While Saudi Arabia, under bin Salman’s leadership, has made dramatic shifts away from its strict interpretation of Wahabi Islam - allowing more freedom for women in the public space - those liberal reforms have been paired with heavy-handed repression against any political dissent. 

Freedom House, a nongovernmental organization that tracks democratic freedoms globally, ranked Saudi Arabia as "not free" in its most recent report, documenting "unusually large, mass executions" for terrorism charges, draconian prison sentences for criticizing the government via social media, and saying that political dissent is effectively criminalized. 

Still, the U.S. and Saudi relationship is considered an important strategic and security partnership. While Biden and Congress agreed to end U.S. assistance to offensive Saudi operations in Yemen, the U.S. is still an important weapons and defense supplier.

And Saudi Arabia is looking to Washington to commit more arms and security guarantees to the kingdom in exchange for opening relations with Israel.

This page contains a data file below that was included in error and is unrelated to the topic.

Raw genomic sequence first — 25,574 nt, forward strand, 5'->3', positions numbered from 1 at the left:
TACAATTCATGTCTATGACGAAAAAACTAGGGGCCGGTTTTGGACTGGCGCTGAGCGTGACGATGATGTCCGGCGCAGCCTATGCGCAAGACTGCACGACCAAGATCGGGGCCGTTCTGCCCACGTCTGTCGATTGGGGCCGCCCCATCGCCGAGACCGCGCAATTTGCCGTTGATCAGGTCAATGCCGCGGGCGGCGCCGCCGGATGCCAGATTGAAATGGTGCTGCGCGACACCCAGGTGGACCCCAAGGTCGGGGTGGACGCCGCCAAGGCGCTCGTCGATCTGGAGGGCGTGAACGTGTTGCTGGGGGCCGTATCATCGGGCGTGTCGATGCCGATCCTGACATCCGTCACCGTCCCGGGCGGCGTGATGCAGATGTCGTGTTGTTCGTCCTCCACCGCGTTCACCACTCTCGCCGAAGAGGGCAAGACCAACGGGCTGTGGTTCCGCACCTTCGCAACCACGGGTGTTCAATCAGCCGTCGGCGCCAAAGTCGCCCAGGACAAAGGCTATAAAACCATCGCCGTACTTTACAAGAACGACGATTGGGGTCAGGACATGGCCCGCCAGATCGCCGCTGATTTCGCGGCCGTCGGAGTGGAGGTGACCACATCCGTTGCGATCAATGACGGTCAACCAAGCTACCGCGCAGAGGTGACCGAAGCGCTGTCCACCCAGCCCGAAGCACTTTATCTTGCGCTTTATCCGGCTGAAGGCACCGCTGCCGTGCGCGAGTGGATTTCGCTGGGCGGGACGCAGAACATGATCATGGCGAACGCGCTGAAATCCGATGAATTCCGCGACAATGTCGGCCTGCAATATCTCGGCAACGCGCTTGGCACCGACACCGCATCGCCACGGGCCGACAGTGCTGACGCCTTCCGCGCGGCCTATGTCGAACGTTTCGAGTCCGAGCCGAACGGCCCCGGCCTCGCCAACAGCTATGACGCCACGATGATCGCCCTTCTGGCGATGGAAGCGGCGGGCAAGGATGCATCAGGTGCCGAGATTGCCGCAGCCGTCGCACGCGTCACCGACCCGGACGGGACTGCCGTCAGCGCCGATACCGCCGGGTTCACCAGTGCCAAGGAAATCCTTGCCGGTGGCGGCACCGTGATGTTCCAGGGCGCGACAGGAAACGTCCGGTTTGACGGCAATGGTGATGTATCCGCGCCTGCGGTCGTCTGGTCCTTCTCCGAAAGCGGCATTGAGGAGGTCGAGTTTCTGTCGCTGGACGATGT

Murphy said he had read a Wall Street Journal report that outlined the Saudi conditions for opening relations with Israel, saying he hadn’t heard it publicly from Saudi officials or received confirmation from the Biden administration over such conditions.

"We should encourage countries to recognize Israel but we shouldn’t trade away our own security in order to secure that right now. It’s not in U.S. national security interest to give a security guarantee to Saudi Arabia. That would be very bad policy," Murphy said.

"If the reporting is correct, then Saudi Arabia’s current price to recognize Israel is unrealistically high."